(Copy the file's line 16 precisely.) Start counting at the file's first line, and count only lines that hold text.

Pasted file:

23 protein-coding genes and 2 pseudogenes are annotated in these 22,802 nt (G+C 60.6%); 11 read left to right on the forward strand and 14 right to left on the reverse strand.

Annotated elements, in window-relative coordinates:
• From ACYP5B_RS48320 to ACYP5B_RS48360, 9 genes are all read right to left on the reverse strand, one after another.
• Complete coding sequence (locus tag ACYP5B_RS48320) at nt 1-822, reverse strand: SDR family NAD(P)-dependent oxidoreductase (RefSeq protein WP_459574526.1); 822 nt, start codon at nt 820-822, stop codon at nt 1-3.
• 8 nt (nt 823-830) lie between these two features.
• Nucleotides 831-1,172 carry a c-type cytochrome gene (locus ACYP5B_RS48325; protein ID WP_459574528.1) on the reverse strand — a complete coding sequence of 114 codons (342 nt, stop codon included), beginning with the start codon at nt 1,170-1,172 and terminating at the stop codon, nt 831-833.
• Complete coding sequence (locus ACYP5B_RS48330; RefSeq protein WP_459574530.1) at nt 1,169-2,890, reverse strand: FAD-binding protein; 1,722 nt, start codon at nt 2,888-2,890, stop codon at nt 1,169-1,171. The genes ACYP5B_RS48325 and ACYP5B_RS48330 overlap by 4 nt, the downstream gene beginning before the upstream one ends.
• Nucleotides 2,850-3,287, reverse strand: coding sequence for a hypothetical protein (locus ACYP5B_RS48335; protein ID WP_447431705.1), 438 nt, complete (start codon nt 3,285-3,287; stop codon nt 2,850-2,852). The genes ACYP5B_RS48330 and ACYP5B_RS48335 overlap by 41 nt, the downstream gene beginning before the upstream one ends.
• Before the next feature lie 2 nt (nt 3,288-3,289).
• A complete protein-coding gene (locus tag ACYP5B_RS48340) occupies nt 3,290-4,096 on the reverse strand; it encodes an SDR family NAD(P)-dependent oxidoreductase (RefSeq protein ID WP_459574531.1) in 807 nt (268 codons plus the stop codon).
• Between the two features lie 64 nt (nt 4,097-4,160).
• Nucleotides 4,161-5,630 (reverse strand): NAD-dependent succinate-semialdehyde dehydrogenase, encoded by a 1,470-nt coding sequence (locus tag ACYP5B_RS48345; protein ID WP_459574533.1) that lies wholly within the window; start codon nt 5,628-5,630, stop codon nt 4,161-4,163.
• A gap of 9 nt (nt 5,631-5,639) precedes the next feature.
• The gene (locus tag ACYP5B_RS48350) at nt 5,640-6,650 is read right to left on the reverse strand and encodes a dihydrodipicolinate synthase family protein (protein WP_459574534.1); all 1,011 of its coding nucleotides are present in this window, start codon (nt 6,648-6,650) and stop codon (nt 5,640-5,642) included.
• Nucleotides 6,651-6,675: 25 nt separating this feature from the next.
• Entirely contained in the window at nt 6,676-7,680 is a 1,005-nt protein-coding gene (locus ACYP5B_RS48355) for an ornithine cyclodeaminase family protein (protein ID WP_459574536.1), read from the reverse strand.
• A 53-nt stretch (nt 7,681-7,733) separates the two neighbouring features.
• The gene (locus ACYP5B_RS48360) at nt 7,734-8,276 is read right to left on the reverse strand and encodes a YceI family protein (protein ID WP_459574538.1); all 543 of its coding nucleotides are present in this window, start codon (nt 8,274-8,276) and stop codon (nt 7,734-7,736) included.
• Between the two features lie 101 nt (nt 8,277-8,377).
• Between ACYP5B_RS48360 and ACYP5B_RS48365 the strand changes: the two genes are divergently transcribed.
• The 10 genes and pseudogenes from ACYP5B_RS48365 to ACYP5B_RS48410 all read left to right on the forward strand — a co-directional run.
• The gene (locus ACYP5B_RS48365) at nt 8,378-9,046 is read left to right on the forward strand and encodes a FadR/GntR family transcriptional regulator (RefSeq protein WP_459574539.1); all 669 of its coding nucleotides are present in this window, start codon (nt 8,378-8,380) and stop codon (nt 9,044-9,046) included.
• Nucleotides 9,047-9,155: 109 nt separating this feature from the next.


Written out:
• Entirely contained in the window at nt 6,676-7,680 is a 1,005-nt protein-coding gene (locus ACYP5B_RS48355) for an ornithine cyclodeaminase family protein (protein ID WP_459574536.1), read from the reverse strand.